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Breakthrough Event Timing

By December 26, 2021Commentary

So we think we have learned something new from DOH about how breakthrough events are presented.  According to an answer received by Dave Dixon, the events are all reported by date of specimen collection.  What this means is that we don’t have actual date of hospitalization or death (in the typical file released, we did get one file, which apparently we weren’t supposed to get, that did have the dates of those breakthrough events).  But if we are understanding DOH accurately, what that means is that for any week for which data is reported, you should have an accurate case rate.

Getting this answer solves another mystery, which is why the data for prior weeks was often adjusted in the current week’s data.  These adjustments would be inconsistent with a date of report method.  You can see the significance of these changes for yourself by, for example, looking at our table of breakthrough events from the last three weeks.  Just pick out a week on the table, say September 19.  In the most recent release, 5015 breakthrough cases were assigned to this week; the week before it was 4928 cases and the week two weeks before also was 4928.  So both the number and extent of changes is variable, which I suspect reflects how much effort the state puts into identifying breakthrus and I doubt it is a priority, as it is contrary to the messaging.  In general, the changes over time should be adding to the breakthrough columns and subtracting from the non-breakthroughs, since much of this is just bucket shifting as someone is identified as fully vaxed.

In any event, assuming that we understand DOH correctly, in the most recent week’s table, calculating case rates gives the following, and keep in mind that this is not by age group, this is across all cases.  So November 14 is the most recent week of data, the case hospitalization rate fro the vaxed is 3.1%, for the unvaxed is 6%.  The case death rate is .54% for the vaxed, .84% for the unvaxed.  But now let’s go back a few weeks, where the data may be more complete.  For the week of October 17, the vaxed hosp rate is 4.1%, while that for the unvaxed is 5.8%.  The vaxed death rate is 1.2% versus 1.04% for the unvaxed.  Keep in mind the age structure issue, but also that we don’t know the relative number of undetected infections in each group.  Vaxed people could have more undetected infections.  And we don’t know the overlap of prior infection and vaccination status, which likely also is different between groups.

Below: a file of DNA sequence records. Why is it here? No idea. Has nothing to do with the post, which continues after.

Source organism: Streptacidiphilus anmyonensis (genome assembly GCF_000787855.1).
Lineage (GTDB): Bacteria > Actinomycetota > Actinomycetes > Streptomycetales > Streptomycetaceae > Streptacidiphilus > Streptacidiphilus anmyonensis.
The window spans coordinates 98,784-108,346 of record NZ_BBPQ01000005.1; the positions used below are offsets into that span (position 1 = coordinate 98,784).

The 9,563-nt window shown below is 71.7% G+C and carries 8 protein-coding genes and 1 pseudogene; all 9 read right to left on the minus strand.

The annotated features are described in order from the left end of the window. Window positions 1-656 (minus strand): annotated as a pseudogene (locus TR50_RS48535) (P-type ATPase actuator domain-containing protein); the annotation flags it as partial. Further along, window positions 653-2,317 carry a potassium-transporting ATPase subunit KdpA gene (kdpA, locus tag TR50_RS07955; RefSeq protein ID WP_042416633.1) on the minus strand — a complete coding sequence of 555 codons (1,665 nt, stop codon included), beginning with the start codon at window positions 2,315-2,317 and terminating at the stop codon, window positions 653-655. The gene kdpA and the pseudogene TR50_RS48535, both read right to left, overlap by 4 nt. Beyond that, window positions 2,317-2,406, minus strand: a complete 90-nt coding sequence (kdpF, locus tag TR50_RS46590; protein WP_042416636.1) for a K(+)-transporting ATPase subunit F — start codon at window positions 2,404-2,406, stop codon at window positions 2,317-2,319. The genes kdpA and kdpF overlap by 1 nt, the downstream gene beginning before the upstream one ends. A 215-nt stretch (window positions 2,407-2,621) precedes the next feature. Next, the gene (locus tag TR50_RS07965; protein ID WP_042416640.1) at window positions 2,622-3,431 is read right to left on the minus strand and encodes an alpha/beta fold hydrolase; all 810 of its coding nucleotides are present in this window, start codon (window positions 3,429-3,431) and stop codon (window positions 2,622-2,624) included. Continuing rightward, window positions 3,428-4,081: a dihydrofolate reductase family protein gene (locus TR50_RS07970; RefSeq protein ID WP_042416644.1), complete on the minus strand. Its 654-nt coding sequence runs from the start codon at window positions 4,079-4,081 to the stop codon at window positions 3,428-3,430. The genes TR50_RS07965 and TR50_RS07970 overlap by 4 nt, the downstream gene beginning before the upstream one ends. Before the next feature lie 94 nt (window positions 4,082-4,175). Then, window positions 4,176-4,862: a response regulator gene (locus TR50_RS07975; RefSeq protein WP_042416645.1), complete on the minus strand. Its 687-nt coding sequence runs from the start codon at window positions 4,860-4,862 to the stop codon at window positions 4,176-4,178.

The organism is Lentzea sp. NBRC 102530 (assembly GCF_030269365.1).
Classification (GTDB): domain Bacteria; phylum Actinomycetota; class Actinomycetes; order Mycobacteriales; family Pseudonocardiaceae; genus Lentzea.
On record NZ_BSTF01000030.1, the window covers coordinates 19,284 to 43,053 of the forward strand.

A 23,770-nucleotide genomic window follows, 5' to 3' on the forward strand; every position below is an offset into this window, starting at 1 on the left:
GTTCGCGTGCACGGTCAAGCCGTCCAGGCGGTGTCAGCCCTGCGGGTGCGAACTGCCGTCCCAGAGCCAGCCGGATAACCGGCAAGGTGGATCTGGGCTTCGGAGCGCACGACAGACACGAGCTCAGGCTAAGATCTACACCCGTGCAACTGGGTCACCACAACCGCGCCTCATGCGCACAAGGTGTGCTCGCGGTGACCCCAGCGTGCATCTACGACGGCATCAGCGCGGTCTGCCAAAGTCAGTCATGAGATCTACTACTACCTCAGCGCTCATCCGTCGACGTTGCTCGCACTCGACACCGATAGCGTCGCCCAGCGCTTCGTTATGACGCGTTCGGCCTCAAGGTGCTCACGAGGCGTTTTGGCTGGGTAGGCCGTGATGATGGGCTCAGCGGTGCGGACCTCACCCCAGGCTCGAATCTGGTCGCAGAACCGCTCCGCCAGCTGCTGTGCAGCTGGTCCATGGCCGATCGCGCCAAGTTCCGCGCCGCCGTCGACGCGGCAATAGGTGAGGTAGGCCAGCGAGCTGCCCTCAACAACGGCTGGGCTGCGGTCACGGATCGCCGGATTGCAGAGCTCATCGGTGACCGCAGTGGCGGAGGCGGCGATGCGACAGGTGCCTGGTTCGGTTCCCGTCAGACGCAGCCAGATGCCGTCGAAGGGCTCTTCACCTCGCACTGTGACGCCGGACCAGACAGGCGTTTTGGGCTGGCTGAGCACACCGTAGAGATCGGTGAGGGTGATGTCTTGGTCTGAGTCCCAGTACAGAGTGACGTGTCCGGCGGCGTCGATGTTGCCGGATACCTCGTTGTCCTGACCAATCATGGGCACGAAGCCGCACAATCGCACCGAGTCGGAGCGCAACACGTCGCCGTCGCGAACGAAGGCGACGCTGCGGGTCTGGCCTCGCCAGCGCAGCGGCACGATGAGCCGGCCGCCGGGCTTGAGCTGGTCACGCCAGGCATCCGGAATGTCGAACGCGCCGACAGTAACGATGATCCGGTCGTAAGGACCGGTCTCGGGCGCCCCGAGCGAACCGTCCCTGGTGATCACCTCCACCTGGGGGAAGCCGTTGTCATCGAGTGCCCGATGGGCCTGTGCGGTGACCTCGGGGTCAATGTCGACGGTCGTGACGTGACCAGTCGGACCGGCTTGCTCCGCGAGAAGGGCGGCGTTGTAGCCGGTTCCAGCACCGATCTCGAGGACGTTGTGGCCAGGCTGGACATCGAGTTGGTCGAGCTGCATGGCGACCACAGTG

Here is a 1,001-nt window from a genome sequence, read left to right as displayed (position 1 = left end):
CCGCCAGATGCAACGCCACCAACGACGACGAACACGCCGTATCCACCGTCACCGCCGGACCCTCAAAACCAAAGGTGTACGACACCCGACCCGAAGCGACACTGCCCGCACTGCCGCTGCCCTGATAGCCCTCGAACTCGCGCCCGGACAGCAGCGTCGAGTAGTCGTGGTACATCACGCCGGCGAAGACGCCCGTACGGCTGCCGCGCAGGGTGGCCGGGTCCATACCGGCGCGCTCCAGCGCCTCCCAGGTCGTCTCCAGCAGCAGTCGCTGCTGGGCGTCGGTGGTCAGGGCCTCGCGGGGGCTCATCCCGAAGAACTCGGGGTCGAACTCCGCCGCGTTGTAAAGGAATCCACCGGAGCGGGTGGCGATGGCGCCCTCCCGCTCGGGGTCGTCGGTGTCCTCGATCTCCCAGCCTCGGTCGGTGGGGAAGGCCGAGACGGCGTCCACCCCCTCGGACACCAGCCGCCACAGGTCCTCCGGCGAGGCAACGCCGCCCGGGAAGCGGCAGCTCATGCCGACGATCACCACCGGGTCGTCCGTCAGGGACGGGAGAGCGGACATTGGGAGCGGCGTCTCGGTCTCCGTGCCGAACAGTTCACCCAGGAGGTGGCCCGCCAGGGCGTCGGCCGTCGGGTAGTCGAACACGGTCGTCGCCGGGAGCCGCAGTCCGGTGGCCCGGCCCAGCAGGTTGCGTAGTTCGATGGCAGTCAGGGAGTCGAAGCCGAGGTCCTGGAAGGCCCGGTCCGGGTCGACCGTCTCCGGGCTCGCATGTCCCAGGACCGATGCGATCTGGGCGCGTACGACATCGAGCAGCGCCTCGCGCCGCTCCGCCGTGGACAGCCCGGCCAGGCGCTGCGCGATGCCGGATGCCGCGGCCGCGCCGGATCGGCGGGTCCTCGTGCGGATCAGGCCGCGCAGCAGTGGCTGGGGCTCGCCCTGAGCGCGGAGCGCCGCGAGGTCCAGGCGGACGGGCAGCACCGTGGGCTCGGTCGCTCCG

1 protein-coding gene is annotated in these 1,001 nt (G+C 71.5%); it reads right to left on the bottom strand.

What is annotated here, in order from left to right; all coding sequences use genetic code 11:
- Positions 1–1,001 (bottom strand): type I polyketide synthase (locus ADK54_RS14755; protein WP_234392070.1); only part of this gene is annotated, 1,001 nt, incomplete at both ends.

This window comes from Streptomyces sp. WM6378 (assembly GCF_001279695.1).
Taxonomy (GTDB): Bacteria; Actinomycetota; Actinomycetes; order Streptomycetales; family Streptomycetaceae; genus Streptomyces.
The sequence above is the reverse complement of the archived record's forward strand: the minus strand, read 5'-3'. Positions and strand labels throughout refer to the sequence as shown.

Dave is working further on this, so more to come.

Join the discussion 3 Comments

  • joe Kosanda says:

    FWIW – I am trying to update my schedule of deaths by age group for the various states. I spent one hour and 15 minutes to only get death by age group for three states. It may be on the CDC website (or the state DOH) websites, but it is extremely difficult to find – almost like they dont want to publish that data.
    Am I overlooking and easy place to find that data.

    The age 65+ group – deaths per 100k
    texas 1277
    Minn – 1296
    Florida – 1164

    I will update once I figure out how to extract covid deaths by age.

    • Kevin Roche says:

      let me ask Dave, I can’t remember if the CDC death sheets have it by age group, I thought they did–there is a whole data set of state information.

  • joe Kosanda says:

    The Washington post and NBC published article (Wednesday ?) that claimed that there have been 800 new daily hospitalizations for children each of the several days over the last week.

    Simply not credible based on average of 15-30 daily hospital adminssions since March 2021.

    Are the MSM capable of doing any basic due diligence – looking at basic source data.

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